Montana Politics

Your Montana Labor Movement

When union leaders wonder why there is such hostility towards organized labor in the United States today, they are quick to blame corporate pressure, job competition, and a hostile administration. It might do them some good to start looking at how their own actions impact public perception of their value.

According to Charles Johnson, the Department of Labor terminated a contract with the Montana AFL-CIO Monday for wasting a bunch of your money:

It found that for every $1 spent to help displaced workers in Montana, the AFL-CIO spent $4.01 on its own staff salaries for its Project Challenge: Work Again program.

Certainly Jim McGarvey, the very well paid Montana AFL-CIO executive secretary, had a reasonable explanation, right? Not so much:

McGarvey called the Labor Department statistics “one-sided” and disagreed with Kelly, saying: “My answer to Kelly saying we’re ‘upside down’ is that’s one school of thought and not a very well thought-out one at that.”

It’s hard to argue with a finely honed statistical treatise like that.

I don’t particularly relish bashing the labor movement. My family is union family, and I am a union worker. I think organized labor has been an essential tool for providing reasonable working conditions for Americans, but when labor leaders and staffers become more important than the workers they are supposed to support, it’s rarely the political leadership of unions who suffer. Instead, its the very workers who support them. Just ask Jim McGarvey:

McGarvey said the layoffs wouldn’t affect the remaining four jobs at the AFL-CIO. These positions are involved in what he called “political action” and weren’t involved in Project Challenge, and vice versa.

That’s certainly a relief. I don’t know what workers in Montana would do without the political efforts of the AFL-CIO, an organization that promised its endorsement to Max Baucus despite a weak labor record, no matter who his opponents are. The labor movement certainly needs to keep those essential political positions in place.

Absolutely, the labor movement has enemies, in corporations and government. It’s just damn disappointing when the enemy is inside.

If you appreciate an independent voice holding Montana politicians accountable and informing voters, and you can throw a few dollars a month our way, we would certainly appreciate it.


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  • Union bashing at it’s finest! Hell, that’s the way that most ALL programs like this operate! Sheesh. Give it a rest, Pog.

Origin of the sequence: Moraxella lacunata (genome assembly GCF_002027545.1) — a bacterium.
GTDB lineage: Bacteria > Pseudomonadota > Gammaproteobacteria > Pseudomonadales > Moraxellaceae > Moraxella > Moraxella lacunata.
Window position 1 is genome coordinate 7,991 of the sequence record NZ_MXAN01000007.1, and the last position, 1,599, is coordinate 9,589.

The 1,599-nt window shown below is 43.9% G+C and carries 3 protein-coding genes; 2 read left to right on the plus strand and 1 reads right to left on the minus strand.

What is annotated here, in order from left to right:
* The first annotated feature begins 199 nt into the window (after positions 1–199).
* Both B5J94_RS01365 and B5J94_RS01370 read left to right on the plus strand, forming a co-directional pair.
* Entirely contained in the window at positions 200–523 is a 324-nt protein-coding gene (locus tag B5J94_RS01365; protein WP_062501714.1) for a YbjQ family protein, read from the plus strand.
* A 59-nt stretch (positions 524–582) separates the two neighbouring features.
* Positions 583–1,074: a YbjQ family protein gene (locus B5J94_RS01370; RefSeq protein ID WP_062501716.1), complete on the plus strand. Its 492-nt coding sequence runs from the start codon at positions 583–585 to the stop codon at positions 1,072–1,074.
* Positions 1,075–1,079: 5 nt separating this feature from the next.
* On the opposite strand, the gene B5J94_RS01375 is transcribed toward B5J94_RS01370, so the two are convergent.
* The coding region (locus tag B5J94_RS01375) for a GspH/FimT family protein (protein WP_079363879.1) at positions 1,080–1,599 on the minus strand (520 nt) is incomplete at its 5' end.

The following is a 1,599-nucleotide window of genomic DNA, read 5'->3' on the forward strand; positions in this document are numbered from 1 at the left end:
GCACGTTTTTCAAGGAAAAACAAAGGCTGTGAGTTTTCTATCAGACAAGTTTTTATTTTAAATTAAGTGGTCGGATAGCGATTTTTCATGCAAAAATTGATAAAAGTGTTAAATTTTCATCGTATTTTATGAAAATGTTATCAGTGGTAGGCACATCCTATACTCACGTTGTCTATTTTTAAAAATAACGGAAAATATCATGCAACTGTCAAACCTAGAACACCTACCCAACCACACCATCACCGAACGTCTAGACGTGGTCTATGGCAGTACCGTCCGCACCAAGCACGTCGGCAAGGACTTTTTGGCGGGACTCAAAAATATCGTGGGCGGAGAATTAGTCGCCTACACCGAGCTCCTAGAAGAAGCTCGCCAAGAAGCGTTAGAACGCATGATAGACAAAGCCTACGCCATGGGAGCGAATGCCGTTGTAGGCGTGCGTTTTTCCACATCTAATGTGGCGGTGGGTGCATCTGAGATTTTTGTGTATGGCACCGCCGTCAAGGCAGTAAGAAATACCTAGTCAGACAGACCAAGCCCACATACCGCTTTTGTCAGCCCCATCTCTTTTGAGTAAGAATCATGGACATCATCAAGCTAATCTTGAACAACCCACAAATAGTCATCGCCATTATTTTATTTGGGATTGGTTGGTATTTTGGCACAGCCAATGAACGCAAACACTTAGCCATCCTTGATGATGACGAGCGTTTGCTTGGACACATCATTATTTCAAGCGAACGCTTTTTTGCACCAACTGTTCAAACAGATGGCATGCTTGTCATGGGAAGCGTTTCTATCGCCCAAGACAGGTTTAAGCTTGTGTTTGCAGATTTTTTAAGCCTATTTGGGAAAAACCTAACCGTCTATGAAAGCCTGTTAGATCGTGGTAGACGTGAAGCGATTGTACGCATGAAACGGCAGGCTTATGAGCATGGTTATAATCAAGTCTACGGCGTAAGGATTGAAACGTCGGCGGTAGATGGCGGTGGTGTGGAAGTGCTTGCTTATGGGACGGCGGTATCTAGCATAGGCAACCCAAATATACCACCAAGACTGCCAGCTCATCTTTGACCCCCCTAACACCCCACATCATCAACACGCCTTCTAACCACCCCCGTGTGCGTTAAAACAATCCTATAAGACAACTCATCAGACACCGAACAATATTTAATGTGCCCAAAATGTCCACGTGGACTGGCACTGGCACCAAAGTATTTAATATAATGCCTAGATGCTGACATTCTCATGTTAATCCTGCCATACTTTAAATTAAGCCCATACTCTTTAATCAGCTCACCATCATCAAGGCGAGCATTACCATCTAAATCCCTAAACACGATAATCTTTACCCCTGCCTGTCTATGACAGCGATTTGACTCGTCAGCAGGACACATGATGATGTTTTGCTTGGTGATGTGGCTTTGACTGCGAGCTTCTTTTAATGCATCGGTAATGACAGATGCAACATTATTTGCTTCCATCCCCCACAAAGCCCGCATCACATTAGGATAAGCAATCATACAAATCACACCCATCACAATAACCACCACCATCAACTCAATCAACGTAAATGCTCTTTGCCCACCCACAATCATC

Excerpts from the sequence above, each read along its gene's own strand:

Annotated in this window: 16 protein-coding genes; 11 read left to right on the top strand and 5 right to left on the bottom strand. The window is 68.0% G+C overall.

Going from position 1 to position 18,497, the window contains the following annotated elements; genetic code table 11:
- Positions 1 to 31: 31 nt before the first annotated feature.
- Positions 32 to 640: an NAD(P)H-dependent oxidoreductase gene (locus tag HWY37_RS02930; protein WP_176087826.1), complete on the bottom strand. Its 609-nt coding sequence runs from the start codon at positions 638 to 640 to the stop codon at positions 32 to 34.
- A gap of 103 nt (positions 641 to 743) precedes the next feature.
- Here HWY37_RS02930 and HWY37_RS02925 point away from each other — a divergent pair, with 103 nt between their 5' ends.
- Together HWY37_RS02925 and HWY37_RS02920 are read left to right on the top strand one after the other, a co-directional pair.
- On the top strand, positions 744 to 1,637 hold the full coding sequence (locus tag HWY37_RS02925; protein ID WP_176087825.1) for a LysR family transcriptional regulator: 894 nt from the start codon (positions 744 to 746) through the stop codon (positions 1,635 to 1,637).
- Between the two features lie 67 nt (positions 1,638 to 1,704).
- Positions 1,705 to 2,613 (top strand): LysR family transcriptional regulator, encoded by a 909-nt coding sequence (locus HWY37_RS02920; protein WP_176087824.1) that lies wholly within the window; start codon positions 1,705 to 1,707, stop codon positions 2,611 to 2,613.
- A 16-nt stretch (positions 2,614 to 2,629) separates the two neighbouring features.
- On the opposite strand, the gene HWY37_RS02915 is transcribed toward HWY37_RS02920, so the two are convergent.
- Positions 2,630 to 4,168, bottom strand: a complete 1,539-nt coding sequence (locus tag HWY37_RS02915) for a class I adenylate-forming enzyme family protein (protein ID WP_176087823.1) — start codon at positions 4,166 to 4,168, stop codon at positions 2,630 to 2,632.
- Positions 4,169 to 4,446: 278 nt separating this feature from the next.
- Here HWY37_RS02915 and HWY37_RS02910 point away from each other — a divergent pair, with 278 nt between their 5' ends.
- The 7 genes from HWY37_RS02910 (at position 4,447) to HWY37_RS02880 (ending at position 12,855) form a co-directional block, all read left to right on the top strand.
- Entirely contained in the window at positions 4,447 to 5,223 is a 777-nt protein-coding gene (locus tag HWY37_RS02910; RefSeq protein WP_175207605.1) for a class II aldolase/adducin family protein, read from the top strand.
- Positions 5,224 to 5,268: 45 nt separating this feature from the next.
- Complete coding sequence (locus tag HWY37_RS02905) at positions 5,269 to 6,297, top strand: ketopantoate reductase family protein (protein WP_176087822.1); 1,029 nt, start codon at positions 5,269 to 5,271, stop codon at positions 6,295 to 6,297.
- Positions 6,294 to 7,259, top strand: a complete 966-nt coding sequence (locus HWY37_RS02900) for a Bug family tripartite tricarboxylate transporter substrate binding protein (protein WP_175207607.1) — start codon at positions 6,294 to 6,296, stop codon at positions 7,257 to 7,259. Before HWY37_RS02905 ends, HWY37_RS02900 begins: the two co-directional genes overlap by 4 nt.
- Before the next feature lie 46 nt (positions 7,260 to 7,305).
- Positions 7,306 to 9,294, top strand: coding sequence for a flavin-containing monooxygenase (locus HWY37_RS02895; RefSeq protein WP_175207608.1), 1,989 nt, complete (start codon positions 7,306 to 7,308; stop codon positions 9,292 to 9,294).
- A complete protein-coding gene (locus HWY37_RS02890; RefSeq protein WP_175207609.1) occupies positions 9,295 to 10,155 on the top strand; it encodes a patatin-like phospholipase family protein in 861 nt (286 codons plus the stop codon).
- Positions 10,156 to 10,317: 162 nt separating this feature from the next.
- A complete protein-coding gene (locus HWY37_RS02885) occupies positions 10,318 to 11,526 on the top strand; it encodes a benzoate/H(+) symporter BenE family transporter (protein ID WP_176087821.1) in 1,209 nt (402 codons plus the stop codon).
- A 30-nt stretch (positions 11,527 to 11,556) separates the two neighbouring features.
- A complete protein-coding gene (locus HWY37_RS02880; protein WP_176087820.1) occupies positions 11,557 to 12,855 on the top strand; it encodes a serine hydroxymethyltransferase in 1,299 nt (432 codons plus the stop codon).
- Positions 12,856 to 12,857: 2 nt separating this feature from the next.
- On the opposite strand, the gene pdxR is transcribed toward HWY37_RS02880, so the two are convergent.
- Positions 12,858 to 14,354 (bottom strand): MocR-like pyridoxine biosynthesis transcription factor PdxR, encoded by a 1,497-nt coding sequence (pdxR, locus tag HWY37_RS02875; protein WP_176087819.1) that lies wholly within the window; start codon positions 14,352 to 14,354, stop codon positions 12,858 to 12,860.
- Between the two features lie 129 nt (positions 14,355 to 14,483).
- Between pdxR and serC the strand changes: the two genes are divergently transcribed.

• Let me try again. Unions are THE BEST! $4 of bureaucracy for $1 of services? That’s AWESOME! Let’s shoot for $8:$1, guys.

    I want the labor movement to do well. Do you really think it does when they act this way? And do you really think the Schweitzer administration is union busting?

    I think not.

  • It’s a tough line of work when the strongest union by membership in the state happens to be the teachers union. Union management isn’t perfect, but I wouldn’t blame bureaucracy or mismanagement for the dwindling power of unions in Montana.

  • The whole issue of the teachers and the AFL-CIO is another serious dispute in the union world.

    You’re probably right that mismanagement isn’t the sole cause of declining unions, but it certainly doesn’t help. Read the reaction to this story in the local papers across the state, and you’ll see just how eager some people are to tear down unions. When they mismanage funds, it does a lot of harm.

    Nice to hear from you, by the way. 🙂

  • It’s easy to pick on unions when their down. I think labor mobility has had a lot to do with that, especially in Montana. The mortgage crisis might reverse the trend, who knows? Non-profits and political progressive groups seem to be filling the power vacuum, but not with the same efficacy.
    I like the site, I’ll try to keep up. : )

  • If you are like a lot of people you can simply overlook this. The best thing you can do is become relevant with yourself and faithful with your own morals. This will lead to a sad and unfulfilling life.

  • Neat blog! Is your theme custom made or did you download it from somewhere? A theme like yours with a few simple tweeks would really make my blog shine. Please let me know where you got your theme. Thanks

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Don Pogreba

Don Pogreba is an eighteen-year teacher of English, former debate coach, and loyal, if often sad, fan of the San Diego Padres and Portland Timbers. He spends far too many hours of his life working at school and on his small business, Big Sky Debate.
His work has appeared in Politico and Rewire.
In the past few years, travel has become a priority, whether it's a road trip to some little town in Montana or a museum of culture in Ísafjörður, Iceland.

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